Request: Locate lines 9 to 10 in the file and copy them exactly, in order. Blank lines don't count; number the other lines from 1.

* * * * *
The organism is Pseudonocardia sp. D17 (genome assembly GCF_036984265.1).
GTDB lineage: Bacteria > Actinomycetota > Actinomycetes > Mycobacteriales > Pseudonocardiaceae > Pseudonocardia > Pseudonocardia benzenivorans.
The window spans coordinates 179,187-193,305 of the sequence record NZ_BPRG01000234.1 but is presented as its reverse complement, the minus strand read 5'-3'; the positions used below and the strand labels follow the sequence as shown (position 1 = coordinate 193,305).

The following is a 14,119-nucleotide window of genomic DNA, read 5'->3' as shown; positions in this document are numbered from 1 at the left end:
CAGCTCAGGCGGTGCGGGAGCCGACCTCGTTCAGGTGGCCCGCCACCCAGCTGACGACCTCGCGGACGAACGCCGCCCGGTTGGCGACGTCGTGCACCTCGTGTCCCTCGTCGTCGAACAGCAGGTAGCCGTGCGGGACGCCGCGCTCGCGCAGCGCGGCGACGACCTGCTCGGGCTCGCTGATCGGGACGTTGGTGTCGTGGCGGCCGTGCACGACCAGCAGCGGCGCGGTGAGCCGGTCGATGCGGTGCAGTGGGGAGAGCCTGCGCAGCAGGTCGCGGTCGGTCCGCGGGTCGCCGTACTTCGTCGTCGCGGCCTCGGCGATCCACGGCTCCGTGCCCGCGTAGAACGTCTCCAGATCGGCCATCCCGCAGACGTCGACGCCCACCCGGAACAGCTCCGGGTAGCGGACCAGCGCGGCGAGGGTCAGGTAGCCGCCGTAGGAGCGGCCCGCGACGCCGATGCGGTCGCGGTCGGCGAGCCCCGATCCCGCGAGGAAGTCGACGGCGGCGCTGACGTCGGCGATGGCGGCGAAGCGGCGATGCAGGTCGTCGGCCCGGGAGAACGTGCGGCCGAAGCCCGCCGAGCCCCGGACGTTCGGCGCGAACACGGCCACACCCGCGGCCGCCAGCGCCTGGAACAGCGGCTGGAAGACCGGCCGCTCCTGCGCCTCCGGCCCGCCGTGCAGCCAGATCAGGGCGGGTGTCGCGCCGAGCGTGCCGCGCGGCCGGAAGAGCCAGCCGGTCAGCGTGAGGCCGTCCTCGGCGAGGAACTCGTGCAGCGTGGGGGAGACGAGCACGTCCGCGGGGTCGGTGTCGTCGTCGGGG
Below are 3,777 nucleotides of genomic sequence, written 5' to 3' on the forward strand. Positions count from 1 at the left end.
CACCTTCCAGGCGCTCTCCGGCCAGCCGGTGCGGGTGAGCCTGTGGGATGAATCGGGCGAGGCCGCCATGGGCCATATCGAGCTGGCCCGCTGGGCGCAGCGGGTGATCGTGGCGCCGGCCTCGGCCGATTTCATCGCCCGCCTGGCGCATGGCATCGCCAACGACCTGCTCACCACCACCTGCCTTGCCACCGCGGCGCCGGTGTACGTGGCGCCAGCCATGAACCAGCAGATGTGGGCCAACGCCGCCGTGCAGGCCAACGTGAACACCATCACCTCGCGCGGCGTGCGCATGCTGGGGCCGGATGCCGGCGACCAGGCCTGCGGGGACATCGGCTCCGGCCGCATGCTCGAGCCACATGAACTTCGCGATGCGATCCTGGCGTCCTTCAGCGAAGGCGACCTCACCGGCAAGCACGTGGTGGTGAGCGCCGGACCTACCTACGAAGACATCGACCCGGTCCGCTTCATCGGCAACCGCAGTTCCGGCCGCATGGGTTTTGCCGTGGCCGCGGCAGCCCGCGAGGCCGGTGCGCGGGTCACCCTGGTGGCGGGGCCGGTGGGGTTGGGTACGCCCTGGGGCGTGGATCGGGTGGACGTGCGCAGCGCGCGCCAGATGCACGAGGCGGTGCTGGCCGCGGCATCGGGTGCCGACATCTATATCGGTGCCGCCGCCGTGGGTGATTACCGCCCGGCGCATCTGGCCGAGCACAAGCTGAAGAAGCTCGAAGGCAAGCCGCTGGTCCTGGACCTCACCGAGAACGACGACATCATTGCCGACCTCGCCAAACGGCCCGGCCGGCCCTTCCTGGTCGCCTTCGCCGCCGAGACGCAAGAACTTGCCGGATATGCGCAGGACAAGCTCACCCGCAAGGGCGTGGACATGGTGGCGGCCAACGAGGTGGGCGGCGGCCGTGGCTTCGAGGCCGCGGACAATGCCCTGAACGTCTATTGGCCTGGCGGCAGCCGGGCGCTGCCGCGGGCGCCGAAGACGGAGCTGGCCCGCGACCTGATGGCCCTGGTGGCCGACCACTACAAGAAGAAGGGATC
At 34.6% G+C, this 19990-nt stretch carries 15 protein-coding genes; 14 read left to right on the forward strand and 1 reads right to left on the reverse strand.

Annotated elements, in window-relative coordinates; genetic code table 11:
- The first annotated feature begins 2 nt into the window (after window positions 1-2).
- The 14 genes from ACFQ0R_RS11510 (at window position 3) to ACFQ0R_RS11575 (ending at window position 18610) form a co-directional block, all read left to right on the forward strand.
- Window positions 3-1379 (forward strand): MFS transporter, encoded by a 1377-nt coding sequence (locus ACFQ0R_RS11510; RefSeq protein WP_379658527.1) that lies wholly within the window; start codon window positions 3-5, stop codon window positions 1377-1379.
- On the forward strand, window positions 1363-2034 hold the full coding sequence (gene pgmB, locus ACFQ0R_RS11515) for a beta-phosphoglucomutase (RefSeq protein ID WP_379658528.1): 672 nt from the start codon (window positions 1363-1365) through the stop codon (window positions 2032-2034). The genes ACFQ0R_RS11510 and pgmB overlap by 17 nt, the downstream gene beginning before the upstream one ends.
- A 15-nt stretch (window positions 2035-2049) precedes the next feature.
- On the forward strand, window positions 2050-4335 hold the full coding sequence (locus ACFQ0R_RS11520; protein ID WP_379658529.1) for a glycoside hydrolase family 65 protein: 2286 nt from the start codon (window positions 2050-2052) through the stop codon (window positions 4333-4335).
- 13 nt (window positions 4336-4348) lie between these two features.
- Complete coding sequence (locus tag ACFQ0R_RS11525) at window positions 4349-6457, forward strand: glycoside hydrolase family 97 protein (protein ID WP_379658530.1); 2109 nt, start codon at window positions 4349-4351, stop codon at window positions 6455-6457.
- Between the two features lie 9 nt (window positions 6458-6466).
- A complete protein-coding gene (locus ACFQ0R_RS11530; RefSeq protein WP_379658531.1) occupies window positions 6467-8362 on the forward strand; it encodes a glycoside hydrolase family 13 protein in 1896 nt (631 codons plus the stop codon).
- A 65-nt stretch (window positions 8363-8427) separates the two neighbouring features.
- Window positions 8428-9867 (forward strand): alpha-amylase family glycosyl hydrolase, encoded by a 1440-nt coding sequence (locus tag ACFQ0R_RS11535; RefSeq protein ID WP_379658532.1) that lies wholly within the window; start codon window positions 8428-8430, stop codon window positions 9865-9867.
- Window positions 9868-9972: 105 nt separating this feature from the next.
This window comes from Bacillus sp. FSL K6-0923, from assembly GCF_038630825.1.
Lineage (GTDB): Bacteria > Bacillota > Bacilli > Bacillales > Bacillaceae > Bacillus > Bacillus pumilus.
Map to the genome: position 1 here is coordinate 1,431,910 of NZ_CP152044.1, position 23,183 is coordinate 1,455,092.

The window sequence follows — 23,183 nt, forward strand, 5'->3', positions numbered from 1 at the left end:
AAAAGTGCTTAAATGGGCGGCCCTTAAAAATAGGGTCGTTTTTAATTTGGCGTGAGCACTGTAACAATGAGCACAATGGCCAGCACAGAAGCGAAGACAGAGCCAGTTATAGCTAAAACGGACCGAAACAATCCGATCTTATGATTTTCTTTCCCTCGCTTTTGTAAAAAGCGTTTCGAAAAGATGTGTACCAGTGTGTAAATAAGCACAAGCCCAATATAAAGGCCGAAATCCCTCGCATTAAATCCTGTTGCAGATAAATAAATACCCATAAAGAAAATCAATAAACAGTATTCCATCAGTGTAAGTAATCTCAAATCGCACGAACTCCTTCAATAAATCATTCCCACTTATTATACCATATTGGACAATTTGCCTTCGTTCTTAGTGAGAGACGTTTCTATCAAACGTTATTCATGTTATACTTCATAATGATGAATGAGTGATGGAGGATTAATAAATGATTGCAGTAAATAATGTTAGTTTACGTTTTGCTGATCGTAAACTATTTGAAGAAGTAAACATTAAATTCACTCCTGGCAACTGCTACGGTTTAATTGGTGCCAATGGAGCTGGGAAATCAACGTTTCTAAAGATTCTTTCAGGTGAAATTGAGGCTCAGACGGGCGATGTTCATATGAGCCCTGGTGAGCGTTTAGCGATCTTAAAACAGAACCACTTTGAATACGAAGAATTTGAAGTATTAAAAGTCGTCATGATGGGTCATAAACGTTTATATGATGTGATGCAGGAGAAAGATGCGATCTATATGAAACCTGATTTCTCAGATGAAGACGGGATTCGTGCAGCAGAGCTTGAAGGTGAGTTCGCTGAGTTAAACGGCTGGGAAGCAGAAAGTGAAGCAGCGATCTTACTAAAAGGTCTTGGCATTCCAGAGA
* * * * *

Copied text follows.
Annotated elements, in window-relative coordinates; genetic code table 11:
- The first annotated feature begins 2 nt into the window (after window positions 1-2).